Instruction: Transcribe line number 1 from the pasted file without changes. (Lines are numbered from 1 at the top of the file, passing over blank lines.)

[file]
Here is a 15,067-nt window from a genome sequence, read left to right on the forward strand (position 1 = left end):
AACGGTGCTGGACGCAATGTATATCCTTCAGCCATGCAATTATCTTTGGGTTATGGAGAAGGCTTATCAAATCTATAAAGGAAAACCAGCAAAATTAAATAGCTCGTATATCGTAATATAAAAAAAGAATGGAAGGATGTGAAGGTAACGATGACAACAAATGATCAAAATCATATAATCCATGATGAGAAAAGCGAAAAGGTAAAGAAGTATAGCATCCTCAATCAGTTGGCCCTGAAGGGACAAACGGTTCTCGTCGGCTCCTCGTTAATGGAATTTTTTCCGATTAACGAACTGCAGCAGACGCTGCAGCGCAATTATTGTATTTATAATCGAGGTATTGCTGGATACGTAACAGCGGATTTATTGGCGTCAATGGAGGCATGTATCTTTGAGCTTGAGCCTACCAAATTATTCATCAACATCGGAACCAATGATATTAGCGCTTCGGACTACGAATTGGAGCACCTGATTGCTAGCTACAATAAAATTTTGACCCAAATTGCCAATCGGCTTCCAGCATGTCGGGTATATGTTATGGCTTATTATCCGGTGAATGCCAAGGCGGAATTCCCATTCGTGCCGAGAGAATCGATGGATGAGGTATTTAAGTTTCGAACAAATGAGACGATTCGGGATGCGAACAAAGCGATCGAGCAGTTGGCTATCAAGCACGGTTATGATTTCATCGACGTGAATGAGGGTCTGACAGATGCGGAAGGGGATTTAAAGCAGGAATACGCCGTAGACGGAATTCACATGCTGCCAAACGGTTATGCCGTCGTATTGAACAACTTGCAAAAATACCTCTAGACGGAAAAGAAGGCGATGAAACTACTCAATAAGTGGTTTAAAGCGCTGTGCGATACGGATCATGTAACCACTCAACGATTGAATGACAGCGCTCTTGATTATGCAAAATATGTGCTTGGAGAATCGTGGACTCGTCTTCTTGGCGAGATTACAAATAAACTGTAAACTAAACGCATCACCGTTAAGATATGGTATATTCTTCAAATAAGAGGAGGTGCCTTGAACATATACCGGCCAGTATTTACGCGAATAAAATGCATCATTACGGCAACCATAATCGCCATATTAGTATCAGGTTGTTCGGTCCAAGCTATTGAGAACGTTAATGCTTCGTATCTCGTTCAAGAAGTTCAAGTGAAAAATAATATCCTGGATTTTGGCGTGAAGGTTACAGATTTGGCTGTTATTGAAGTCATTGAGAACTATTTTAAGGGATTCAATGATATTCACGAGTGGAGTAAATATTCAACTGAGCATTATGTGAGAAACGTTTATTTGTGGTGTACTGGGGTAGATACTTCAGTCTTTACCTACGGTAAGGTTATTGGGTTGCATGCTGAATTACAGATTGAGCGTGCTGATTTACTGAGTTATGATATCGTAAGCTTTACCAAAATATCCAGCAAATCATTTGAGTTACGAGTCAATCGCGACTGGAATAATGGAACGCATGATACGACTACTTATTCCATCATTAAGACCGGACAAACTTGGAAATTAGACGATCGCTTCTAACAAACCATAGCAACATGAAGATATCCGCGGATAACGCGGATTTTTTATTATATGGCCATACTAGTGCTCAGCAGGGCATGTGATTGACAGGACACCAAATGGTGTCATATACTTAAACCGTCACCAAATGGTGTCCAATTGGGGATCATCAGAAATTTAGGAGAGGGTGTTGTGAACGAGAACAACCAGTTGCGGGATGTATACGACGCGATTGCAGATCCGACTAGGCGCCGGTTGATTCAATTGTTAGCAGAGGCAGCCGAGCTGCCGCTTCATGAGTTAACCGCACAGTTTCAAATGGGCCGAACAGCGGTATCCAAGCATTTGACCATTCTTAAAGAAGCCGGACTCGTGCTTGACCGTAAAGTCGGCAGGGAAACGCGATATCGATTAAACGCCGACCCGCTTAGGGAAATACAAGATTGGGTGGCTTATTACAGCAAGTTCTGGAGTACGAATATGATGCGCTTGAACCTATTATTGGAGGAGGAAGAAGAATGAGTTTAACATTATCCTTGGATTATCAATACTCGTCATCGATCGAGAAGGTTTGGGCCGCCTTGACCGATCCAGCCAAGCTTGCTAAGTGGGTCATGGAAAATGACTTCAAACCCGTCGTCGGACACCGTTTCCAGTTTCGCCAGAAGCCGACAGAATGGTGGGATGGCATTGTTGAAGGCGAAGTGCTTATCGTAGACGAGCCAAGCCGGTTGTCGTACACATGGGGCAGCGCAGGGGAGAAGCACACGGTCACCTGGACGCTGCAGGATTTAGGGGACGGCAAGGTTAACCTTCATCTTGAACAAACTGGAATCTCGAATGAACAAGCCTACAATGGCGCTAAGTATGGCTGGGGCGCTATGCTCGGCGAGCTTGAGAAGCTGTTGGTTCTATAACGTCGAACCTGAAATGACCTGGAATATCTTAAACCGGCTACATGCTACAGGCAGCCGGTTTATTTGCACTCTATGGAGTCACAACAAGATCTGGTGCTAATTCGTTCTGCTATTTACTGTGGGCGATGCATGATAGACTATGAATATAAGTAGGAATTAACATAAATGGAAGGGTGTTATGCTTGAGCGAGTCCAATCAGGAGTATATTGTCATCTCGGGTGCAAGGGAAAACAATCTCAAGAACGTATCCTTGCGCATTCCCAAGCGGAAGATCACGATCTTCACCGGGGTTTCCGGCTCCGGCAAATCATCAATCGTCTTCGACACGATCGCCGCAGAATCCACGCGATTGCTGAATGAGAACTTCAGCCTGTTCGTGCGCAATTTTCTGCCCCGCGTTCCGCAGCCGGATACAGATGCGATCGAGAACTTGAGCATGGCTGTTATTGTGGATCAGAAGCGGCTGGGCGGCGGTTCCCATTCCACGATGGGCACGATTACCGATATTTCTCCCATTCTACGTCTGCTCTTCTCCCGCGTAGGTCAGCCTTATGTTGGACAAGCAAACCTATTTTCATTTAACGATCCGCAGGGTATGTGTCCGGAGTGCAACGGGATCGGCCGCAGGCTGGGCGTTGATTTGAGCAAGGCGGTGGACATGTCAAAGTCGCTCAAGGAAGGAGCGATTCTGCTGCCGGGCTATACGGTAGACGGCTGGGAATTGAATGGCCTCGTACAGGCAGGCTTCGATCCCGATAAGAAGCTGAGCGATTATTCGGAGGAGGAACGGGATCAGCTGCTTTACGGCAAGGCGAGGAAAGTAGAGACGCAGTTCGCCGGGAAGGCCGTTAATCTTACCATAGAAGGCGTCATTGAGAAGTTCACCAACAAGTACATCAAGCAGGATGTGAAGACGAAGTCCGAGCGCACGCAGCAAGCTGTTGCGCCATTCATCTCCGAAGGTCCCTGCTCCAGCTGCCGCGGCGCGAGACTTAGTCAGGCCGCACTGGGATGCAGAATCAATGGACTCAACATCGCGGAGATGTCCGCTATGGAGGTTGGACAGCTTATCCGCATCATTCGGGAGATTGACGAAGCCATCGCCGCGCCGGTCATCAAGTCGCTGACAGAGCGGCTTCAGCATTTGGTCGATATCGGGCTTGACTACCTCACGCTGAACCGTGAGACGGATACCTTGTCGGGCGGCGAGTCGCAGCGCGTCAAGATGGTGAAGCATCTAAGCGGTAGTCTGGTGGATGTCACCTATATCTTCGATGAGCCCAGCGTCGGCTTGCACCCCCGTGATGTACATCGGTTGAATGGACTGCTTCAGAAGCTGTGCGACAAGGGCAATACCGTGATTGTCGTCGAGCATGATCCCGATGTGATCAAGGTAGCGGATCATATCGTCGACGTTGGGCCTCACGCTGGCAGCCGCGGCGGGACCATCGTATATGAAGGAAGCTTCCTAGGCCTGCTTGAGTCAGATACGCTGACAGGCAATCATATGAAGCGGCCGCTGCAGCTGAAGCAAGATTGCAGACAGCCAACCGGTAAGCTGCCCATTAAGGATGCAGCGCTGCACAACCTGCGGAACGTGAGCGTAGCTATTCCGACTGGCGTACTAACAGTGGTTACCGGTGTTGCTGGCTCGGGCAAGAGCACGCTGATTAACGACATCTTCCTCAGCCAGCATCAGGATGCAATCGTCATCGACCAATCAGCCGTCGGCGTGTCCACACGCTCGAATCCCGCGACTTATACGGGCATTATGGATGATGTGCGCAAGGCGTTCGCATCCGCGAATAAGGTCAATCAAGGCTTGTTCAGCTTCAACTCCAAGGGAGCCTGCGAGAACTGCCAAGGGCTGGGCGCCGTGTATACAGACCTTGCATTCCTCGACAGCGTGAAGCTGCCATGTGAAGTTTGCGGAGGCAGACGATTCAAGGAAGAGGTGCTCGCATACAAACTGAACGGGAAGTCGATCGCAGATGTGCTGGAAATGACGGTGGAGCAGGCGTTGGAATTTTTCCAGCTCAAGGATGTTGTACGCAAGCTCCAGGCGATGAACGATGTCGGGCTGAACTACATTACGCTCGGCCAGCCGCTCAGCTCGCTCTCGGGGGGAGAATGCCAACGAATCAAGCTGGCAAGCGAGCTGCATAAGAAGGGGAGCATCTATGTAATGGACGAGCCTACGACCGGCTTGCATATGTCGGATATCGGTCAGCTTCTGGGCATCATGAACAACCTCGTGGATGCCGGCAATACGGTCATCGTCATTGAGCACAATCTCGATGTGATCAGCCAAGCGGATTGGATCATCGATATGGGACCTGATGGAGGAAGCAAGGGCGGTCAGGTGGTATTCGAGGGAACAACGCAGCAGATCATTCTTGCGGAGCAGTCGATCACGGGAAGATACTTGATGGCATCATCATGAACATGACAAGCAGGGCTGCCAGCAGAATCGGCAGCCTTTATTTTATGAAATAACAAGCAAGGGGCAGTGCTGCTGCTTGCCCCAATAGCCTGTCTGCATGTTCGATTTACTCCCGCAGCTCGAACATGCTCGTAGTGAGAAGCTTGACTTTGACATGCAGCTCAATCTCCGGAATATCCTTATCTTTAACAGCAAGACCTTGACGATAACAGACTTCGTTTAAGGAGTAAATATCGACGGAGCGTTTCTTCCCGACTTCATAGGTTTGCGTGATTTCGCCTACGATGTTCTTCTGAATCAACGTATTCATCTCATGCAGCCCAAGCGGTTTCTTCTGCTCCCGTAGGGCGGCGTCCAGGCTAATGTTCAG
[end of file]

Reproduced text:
Here is a 15,067-nt window from a genome sequence, read left to right on the forward strand (position 1 = left end):